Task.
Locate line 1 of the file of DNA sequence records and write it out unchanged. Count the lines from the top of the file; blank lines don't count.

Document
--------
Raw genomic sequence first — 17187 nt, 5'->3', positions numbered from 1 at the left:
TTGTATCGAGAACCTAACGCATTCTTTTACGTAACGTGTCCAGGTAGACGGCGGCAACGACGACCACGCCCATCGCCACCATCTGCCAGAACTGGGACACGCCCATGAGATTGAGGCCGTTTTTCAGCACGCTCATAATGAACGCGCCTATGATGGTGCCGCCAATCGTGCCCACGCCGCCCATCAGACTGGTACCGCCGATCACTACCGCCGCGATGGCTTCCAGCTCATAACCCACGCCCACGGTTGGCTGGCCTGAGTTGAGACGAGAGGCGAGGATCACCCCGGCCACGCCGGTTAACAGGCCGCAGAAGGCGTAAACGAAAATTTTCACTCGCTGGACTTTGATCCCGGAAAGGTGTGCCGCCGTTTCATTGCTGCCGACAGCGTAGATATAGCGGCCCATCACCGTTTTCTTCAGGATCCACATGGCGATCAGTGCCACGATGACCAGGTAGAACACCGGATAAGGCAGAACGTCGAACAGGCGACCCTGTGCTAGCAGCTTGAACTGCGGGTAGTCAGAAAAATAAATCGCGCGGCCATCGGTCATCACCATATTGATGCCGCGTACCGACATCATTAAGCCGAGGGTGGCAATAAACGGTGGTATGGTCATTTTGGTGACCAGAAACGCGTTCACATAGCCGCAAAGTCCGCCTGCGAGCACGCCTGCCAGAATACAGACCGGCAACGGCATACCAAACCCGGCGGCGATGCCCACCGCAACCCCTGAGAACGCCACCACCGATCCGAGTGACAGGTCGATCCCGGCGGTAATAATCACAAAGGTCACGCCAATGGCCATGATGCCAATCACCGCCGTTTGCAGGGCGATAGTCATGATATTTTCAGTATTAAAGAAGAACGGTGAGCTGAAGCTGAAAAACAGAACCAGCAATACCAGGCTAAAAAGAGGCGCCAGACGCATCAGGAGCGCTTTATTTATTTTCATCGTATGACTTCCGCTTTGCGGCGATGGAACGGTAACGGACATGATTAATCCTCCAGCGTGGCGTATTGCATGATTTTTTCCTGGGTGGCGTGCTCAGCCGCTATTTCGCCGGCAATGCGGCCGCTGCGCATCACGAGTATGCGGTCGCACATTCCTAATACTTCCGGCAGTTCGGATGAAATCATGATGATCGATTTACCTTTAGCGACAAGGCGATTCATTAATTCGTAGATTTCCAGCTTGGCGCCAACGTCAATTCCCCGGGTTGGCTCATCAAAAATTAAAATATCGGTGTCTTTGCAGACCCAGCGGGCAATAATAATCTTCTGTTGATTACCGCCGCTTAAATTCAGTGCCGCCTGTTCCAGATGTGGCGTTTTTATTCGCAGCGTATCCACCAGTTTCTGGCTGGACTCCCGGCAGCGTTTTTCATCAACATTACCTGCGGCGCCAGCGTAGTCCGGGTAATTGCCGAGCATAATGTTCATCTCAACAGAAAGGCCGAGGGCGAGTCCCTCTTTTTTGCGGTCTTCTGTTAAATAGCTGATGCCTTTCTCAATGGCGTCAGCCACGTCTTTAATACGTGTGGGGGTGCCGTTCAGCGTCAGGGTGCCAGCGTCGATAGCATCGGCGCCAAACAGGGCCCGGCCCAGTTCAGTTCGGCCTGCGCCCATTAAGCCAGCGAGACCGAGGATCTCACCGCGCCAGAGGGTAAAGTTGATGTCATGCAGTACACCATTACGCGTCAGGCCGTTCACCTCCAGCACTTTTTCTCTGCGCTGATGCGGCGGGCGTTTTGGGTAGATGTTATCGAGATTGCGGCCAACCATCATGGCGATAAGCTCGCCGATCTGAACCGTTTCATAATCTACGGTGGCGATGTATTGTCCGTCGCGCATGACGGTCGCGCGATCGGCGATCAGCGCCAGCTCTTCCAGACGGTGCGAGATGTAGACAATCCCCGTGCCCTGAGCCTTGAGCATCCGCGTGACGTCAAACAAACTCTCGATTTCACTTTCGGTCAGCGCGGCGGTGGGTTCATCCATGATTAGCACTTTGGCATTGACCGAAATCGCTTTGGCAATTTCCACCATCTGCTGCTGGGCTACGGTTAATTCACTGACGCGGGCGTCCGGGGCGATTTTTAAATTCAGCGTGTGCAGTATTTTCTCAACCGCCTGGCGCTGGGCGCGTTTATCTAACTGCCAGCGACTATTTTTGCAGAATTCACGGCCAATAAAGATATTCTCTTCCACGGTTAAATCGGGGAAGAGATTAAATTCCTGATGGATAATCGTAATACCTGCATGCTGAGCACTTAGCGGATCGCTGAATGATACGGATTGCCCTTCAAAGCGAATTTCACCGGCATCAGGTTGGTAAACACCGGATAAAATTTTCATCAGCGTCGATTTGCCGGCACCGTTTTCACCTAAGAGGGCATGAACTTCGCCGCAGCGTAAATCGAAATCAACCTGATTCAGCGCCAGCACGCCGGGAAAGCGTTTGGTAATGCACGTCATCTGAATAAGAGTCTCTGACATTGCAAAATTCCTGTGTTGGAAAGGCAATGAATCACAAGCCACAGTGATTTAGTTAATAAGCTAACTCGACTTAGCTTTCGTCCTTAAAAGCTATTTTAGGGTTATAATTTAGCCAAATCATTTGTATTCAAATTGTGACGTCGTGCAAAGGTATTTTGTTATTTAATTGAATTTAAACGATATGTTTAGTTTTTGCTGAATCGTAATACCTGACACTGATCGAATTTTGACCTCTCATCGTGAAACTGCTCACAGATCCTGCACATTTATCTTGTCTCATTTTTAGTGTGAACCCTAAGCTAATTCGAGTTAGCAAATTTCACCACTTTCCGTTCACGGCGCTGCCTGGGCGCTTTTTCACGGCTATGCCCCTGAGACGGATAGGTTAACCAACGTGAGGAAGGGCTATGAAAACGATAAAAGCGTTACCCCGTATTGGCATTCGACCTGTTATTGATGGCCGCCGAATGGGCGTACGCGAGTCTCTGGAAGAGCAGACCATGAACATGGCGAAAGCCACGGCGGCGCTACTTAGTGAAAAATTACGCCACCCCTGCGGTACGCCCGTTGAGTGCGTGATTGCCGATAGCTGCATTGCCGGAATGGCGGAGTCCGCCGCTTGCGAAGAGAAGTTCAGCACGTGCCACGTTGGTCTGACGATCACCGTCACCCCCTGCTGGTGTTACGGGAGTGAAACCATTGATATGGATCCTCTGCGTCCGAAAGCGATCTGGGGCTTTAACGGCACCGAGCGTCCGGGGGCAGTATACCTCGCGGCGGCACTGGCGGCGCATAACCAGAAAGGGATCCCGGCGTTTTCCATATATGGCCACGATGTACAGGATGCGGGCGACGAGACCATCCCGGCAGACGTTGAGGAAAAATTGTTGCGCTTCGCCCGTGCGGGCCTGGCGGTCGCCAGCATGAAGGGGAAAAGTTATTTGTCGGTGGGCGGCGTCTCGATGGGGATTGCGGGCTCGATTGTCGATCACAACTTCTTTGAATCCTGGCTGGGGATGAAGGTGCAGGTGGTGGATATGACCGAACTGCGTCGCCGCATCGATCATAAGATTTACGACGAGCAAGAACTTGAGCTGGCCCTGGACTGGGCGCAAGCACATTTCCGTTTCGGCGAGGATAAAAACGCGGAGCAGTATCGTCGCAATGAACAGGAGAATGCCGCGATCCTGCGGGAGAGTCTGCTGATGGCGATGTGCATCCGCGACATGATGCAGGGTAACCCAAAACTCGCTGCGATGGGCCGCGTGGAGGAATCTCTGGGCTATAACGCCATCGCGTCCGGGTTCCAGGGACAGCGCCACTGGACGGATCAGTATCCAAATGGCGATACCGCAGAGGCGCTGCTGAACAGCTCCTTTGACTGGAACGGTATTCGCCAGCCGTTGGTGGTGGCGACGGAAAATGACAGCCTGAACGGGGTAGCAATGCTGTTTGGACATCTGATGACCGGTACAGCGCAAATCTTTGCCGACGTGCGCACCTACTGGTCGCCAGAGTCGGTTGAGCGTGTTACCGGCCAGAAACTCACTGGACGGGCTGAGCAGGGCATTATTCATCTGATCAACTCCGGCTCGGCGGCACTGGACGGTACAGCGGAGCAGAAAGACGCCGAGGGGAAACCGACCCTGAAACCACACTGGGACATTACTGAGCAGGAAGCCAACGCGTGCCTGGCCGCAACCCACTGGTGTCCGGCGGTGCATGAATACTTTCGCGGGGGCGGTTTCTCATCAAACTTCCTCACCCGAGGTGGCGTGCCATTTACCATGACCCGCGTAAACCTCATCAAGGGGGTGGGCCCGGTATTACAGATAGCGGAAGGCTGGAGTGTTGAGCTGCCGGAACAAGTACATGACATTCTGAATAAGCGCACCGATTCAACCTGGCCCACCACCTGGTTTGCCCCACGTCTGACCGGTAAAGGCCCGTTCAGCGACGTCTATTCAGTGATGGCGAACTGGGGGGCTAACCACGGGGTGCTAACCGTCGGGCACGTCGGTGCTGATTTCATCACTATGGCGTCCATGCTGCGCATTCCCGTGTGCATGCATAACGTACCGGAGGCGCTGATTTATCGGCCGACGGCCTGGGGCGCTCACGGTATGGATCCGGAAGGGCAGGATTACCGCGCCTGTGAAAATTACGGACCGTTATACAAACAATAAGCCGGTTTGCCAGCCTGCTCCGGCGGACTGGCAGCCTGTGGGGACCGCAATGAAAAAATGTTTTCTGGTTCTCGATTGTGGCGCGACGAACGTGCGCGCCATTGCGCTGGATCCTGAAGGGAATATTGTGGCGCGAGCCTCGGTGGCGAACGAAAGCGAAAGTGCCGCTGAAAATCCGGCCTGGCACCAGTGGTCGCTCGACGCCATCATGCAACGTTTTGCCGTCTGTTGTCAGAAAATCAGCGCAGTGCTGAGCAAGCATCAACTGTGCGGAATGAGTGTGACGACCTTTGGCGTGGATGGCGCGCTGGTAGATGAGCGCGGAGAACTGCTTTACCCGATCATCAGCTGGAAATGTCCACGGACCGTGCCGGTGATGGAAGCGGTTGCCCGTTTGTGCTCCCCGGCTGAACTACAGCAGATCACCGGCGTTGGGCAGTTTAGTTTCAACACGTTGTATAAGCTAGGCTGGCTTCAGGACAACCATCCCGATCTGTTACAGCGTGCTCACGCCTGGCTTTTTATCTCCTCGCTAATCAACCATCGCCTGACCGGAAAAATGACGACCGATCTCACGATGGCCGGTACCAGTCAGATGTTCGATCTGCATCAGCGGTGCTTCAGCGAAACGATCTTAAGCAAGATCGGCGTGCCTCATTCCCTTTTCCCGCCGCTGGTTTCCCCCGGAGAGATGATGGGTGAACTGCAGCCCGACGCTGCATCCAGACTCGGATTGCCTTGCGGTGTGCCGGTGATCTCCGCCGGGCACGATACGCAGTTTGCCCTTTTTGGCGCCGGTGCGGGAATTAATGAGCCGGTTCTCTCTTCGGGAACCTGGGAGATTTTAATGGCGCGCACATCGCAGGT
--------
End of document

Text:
Raw genomic sequence first — 17187 nt, 5'->3', positions numbered from 1 at the left: